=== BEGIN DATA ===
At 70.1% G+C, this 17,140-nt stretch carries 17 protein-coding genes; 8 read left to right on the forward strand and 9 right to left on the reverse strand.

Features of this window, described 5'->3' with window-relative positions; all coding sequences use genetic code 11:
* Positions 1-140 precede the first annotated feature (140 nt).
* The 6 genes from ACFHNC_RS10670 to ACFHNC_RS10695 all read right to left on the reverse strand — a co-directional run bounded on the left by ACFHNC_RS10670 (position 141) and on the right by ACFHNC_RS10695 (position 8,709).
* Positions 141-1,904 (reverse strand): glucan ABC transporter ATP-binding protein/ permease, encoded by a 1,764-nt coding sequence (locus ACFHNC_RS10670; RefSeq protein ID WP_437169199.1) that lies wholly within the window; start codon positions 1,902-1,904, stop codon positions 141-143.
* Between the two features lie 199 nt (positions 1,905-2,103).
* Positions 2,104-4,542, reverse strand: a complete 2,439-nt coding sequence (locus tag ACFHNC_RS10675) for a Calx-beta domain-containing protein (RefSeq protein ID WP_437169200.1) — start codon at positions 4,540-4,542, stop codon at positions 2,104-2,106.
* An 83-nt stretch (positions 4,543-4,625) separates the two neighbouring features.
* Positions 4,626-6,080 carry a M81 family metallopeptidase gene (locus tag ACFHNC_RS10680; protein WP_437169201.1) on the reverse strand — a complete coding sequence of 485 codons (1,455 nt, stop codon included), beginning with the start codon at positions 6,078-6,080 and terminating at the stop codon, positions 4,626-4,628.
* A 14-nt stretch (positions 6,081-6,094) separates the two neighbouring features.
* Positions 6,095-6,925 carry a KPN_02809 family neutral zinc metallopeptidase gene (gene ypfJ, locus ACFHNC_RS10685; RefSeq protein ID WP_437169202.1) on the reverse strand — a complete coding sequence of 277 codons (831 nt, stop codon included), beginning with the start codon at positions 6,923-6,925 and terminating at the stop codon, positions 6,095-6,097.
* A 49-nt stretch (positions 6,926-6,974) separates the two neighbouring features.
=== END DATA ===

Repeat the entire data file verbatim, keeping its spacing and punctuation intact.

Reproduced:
At 70.1% G+C, this 17,140-nt stretch carries 17 protein-coding genes; 8 read left to right on the forward strand and 9 right to left on the reverse strand.

Features of this window, described 5'->3' with window-relative positions; all coding sequences use genetic code 11:
* Positions 1-140 precede the first annotated feature (140 nt).
* The 6 genes from ACFHNC_RS10670 to ACFHNC_RS10695 all read right to left on the reverse strand — a co-directional run bounded on the left by ACFHNC_RS10670 (position 141) and on the right by ACFHNC_RS10695 (position 8,709).
* Positions 141-1,904 (reverse strand): glucan ABC transporter ATP-binding protein/ permease, encoded by a 1,764-nt coding sequence (locus ACFHNC_RS10670; RefSeq protein ID WP_437169199.1) that lies wholly within the window; start codon positions 1,902-1,904, stop codon positions 141-143.
* Between the two features lie 199 nt (positions 1,905-2,103).
* Positions 2,104-4,542, reverse strand: a complete 2,439-nt coding sequence (locus tag ACFHNC_RS10675) for a Calx-beta domain-containing protein (RefSeq protein ID WP_437169200.1) — start codon at positions 4,540-4,542, stop codon at positions 2,104-2,106.
* An 83-nt stretch (positions 4,543-4,625) separates the two neighbouring features.
* Positions 4,626-6,080 carry a M81 family metallopeptidase gene (locus tag ACFHNC_RS10680; protein WP_437169201.1) on the reverse strand — a complete coding sequence of 485 codons (1,455 nt, stop codon included), beginning with the start codon at positions 6,078-6,080 and terminating at the stop codon, positions 4,626-4,628.
* A 14-nt stretch (positions 6,081-6,094) separates the two neighbouring features.
* Positions 6,095-6,925 carry a KPN_02809 family neutral zinc metallopeptidase gene (gene ypfJ, locus ACFHNC_RS10685; RefSeq protein ID WP_437169202.1) on the reverse strand — a complete coding sequence of 277 codons (831 nt, stop codon included), beginning with the start codon at positions 6,923-6,925 and terminating at the stop codon, positions 6,095-6,097.
* A 49-nt stretch (positions 6,926-6,974) separates the two neighbouring features.